High-Tech Surgery and Team Collaboration Improves Post-Mastectomy Breast Reconstruction

Copit Steven E

Steven Copit, MD

Cancer is a multidisciplinary condition. From diagnosis and treatment to recovery and emotional support, it takes a village to build the best care team. With breast cancer, there’s often an additional facet to consider: post-mastectomy breast reconstruction.

Reconstructive plastic surgery is an option for most breast cancer patients, and many will undergo the procedure to restore confidence and reclaim their bodies after extensive treatment. But the process works best with full collaboration between oncologist, breast surgeon and reconstructive surgeon, so many of today’s top hospitals are establishing the full team at the onset of diagnosis. In fact, patients at Thomas Jefferson University Hospital often meet their reconstructive surgeon on day one of their treatment.

“While the initial plan is being made, emotions are usually running high,” said Steven Copit, MD, Chief of Plastic Surgery at Thomas Jefferson University Hospital and part of the Jefferson Breast Care Center team at the Sidney Kimmel Cancer Center at Jefferson Health. “So we like to move from diagnosis to surgical plan really quickly. It’s comforting for patients. Getting them in, coordinated and expediting a treatment plan is a huge help.”

With so many types of reconstructive surgery available today, it’s important for a patient and her team to review all of their options thoroughly.

“There’s no perfect breast reconstruction—each type has its own pros and cons,” said Dr. Copit. “The key is to identify the patient’s best option.” This comes after a careful assessment of the patient’s body size and shape, breast shape and desired result. Further questions involve the estimated tissue loss during a mastectomy and a decision to remove one or both breasts.

Surgical Advancements

Thanks to advancements in all types of breast reconstruction technology, even the most basic options are far from traditional.

“There has been great improvement in breast implants over the last decade,” said Dr. Copit. “Today, they’re softer and appear more natural, come in more shapes and sizes and can be implanted with less disturbance to the muscle of the chest wall.”

Advancements in the collagen mesh that holds implants in place have also improved results by controlling placement and being fully absorbed by the body.

For patients hoping for a more natural option, Dr. Copit and the reconstructive surgeons at Jefferson Health offer a cutting-edge treatment called microsurgical free-flap reconstruction, using the patient’s own tissue sourced from the abdomen.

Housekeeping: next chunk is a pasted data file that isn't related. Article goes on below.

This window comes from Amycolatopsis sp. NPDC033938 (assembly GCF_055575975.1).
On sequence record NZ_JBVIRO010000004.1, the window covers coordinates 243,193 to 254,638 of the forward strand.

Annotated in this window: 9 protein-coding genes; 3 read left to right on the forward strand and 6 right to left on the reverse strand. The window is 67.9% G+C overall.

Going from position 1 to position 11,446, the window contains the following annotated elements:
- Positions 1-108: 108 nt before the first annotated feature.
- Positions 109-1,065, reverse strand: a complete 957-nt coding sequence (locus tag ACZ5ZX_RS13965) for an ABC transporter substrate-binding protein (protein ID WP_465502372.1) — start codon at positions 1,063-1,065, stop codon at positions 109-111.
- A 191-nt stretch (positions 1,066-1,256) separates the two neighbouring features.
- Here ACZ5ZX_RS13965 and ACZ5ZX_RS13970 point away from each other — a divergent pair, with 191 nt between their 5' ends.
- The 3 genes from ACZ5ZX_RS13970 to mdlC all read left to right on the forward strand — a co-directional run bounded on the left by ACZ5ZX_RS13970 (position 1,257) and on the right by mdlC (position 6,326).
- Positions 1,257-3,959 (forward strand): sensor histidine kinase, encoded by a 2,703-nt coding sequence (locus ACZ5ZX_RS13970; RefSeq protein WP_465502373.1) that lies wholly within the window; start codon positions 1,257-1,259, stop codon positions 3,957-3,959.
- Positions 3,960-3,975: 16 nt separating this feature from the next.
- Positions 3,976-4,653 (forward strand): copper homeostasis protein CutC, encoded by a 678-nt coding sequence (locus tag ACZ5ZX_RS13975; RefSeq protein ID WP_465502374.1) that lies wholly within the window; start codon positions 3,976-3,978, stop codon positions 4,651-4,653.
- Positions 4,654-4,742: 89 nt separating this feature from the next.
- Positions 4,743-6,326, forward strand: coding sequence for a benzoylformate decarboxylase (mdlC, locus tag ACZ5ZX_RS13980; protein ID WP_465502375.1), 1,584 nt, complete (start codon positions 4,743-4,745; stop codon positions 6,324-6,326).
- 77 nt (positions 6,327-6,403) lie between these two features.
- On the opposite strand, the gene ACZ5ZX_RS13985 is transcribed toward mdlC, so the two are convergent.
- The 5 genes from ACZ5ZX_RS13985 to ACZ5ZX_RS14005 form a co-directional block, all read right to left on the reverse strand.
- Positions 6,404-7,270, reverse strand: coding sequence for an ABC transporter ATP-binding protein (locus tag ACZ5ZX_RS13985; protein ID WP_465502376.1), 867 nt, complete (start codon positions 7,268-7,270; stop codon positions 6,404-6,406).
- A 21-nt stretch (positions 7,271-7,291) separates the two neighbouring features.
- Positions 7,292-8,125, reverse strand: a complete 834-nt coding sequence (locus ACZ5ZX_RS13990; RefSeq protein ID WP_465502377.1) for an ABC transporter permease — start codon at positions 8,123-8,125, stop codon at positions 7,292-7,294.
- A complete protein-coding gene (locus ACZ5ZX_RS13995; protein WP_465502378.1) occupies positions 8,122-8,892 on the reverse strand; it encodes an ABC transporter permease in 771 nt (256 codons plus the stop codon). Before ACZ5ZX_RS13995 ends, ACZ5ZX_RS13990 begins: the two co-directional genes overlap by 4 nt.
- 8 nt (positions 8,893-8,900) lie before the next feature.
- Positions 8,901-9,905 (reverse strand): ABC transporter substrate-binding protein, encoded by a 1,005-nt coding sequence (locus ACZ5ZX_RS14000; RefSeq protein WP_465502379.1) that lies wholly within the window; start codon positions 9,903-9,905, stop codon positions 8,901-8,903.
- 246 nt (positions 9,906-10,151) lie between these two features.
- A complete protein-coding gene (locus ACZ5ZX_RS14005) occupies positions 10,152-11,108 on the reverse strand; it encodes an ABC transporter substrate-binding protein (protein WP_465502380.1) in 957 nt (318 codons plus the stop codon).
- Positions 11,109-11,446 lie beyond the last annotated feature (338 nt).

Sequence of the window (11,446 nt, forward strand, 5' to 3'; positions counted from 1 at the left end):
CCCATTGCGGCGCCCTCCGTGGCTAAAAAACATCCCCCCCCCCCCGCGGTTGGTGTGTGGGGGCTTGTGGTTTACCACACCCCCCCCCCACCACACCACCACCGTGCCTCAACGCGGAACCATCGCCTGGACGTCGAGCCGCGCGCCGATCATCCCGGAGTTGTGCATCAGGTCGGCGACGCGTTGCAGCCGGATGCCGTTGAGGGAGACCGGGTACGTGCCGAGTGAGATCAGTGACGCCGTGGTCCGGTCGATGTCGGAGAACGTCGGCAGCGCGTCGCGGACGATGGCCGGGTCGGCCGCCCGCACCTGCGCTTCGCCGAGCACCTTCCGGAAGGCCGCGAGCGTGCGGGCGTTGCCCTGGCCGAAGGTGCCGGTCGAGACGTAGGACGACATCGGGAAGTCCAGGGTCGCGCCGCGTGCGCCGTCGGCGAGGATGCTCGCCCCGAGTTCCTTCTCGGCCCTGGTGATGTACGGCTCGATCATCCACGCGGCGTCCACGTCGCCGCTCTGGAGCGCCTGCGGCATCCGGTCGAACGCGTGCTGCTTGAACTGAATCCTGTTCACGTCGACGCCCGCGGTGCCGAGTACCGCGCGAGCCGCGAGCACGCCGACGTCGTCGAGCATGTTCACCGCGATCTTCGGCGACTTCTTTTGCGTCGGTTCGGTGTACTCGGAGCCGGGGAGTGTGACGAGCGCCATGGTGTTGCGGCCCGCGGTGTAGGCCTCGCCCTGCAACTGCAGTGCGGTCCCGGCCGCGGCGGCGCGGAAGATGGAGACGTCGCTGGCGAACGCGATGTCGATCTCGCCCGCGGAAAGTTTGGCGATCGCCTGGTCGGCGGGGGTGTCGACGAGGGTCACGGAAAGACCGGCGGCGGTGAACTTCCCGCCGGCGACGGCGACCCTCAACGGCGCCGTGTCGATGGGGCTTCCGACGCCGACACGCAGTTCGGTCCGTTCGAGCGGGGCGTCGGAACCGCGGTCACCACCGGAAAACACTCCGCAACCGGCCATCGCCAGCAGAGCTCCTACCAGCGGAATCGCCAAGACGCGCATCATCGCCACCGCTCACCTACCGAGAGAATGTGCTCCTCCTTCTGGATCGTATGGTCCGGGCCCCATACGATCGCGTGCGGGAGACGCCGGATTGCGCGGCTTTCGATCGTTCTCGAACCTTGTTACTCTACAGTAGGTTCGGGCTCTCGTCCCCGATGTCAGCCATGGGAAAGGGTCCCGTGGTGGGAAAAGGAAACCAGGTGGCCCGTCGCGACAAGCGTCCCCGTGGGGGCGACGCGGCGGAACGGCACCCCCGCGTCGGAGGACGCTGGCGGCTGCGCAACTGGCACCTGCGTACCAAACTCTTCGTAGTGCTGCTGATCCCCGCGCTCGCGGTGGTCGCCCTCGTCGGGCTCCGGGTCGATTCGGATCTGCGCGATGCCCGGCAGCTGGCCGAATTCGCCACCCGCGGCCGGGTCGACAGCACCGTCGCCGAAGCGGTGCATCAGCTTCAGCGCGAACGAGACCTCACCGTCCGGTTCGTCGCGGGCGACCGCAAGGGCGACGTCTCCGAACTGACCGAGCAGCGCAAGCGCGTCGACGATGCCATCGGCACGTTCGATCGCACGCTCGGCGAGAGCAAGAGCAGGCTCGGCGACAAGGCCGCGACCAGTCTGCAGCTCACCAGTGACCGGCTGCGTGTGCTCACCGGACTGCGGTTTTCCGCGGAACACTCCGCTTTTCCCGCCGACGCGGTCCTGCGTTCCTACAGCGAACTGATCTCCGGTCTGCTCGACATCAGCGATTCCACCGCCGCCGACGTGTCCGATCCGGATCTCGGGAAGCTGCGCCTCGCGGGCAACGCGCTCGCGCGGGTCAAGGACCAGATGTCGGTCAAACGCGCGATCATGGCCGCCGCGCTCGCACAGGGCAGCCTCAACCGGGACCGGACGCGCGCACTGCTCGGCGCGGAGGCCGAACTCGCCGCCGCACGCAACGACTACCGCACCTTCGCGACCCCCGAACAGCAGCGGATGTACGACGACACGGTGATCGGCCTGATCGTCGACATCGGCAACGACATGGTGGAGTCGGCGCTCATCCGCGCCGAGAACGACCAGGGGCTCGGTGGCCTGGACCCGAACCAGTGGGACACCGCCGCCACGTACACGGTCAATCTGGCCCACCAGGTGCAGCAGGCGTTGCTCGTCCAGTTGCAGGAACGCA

“When using the patient’s tissue, you need expertise and training in microsurgery,” said Dr. Copit. “With more advanced training and technology, we are able to disturb less and remove less donor tissue from the abdomen.” This decreases recovery time and risk of a future hernia.

With free flap reconstruction, surgeons avoid the muscle and focus on fat and blood cells. These cells are then fused to the chest wall where they can begin to grow and cycle normally. This method is preferable for many women who undergo radiation therapy, as the tissue will replace what has been permanently damaged by the treatment.

The Value of Collaboration

According to Dr. Copit, the key to a successful reconstruction is in the collaboration between breast surgeon and reconstructive surgeon. Most mastectomies and reconstructions are done in multiple stages of the same operation. First, the cancer is removed, then spacers are inserted for prosthetics if necessary. Eventually, they will be replaced with the reconstruction, but this can happen weeks or months later.

With so many moving parts, close collaboration minimizes patient discomfort and surgery time.

“In an ideal relationship, we meet with breast surgeons to discuss the procedure, and breast surgeons design their surgery to leave a framework for us,” said Dr. Copit. “Most of the surgeons I work with have even learned to adapt breast lift incisions to minimize skin loss.”

Dr. Copit also speaks to a patient’s oncologist regularly to check for changes to a patient’s treatment plan that might affect the surgery.

Most reconstruction patients, regardless of their surgery type, can expect to be in the hospital for one to four days following their surgery. Recovery can take between four and six weeks, then the patient will be able to drive and resume normal activity.

In all, when it comes time for a conversation about reconstruction, patients shouldn’t be afraid to do their research or get a second opinion.

“The art of breast reconstruction is not about being a zealot for any one procedure, but an advocate for the patient,” said Dr. Copit.

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